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PET Caterpillars

Caterpillars as models to enable high throughput study of the gut, colitis and the microbiome

08 January 2023

PET Caterpillars

Usually found in hospitals, positron emission tomography (PET) scanners are chamber-sized devices that help to diagnose diseases, spotting changes in how tissues metabolise or break down chemical tracers in a similar way to sugars. The approach helps millions of people during diagnosis, but using PET for research on mammals is expensive with many ethical issues. On the hunt for alternatives, scientists turn to caterpillars. Similar enough to humans in their genetics and large enough that their insides can be inspected by PET, the larvae of the tobacco hornworm (Manduca sexta) make excellent model organisms. Here, using electron microscopy the gut of a healthy caterpillar (left) is compared with cells changed by a bacterial infection (right) – mimicking inflammation seen in colitis – which can be reversed with antibiotics. Caterpillars may have lots to teach us not only about how certain inflammatory diseases progress, but also how researchers might improve and expand on techniques like PET.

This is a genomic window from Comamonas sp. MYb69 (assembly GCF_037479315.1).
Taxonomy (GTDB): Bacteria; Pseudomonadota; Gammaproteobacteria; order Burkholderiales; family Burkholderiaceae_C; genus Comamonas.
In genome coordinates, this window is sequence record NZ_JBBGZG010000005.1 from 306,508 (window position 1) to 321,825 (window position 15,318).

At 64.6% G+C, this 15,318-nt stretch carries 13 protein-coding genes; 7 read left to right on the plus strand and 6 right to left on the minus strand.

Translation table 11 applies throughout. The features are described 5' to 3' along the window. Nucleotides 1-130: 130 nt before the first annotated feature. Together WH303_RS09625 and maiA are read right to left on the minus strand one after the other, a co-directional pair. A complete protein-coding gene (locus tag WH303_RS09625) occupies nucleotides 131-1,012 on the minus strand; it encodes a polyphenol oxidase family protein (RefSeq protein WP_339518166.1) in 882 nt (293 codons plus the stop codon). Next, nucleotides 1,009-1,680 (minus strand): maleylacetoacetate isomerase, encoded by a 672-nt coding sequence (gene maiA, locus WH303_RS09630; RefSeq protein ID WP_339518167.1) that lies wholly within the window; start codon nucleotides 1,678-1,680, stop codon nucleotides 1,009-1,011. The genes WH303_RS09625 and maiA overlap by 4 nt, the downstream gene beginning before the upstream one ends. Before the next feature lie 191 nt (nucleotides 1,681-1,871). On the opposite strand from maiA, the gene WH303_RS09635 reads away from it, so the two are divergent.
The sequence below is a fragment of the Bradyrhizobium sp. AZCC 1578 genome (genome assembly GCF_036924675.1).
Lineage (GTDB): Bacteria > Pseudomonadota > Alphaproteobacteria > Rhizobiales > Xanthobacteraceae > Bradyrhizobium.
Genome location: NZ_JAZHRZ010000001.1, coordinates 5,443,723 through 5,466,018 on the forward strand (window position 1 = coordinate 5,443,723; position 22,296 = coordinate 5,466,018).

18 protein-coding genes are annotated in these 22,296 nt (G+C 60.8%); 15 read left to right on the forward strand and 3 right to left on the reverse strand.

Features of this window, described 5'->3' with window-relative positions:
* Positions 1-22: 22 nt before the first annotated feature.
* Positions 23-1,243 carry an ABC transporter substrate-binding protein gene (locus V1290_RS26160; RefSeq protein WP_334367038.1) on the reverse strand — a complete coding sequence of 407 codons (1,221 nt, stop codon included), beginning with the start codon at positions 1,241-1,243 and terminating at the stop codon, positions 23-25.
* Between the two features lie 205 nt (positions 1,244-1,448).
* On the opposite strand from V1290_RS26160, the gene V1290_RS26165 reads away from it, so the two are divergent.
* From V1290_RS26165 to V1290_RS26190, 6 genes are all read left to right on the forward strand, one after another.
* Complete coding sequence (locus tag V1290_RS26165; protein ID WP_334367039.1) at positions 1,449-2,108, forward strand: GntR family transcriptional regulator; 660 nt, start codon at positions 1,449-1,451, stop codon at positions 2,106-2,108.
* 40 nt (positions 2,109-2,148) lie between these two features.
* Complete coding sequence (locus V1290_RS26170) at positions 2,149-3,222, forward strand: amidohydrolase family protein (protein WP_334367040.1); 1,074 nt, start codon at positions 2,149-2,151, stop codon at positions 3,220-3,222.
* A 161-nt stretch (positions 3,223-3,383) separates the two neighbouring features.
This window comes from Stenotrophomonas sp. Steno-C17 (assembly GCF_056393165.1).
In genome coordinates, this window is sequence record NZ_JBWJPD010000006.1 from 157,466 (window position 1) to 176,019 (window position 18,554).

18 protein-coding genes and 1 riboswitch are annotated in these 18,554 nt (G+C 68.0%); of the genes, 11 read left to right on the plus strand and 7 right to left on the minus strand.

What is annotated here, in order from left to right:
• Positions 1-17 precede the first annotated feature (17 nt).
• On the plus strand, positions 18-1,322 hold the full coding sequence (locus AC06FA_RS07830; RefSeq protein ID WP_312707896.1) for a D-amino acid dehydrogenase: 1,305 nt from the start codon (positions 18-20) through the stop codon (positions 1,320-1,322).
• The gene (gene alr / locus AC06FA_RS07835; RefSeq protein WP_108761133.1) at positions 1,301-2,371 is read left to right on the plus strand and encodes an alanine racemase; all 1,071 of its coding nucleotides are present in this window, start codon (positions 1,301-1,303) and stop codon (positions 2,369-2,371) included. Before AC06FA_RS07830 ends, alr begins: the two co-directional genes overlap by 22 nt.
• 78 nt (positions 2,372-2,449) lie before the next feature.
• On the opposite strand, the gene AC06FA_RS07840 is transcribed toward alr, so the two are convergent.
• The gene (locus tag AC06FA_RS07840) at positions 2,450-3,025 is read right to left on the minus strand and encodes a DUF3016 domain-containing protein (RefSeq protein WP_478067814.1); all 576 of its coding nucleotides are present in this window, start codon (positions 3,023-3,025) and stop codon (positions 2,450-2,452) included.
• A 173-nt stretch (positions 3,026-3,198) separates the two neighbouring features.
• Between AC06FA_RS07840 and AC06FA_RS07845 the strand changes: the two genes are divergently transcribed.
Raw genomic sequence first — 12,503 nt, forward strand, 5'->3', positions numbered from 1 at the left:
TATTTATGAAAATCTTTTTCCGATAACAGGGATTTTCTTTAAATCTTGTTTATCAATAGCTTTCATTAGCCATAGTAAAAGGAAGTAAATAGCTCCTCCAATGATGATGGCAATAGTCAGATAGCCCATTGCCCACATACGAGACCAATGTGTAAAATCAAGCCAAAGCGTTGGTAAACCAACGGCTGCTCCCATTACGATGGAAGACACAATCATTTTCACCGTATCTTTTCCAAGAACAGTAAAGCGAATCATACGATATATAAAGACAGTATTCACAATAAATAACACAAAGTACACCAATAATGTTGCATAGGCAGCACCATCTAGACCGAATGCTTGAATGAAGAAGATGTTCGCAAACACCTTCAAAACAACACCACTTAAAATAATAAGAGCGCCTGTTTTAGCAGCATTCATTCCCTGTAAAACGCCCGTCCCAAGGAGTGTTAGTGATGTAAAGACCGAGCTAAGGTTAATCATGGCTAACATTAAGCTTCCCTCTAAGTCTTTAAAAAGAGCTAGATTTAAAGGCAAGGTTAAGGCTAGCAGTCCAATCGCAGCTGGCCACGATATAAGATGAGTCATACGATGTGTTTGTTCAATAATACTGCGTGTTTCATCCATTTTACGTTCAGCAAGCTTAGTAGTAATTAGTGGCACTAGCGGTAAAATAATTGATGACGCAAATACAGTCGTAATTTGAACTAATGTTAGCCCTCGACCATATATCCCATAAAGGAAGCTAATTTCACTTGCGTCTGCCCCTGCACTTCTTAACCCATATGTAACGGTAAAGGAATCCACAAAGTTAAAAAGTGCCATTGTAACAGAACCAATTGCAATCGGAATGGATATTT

Written by John Ankers

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BPoD stands for Biomedical Picture of the Day. Managed by the MRC Laboratory of Medical Sciences until Jul 2023, it is now run independently by a dedicated team of scientists and writers. The website aims to engage everyone, young and old, in the wonders of biology, and its influence on medicine. The ever-growing archive of more than 4000 research images documents over a decade of progress. Explore the collection and see what you discover. Images are kindly provided for inclusion on this website through the generosity of scientists across the globe.

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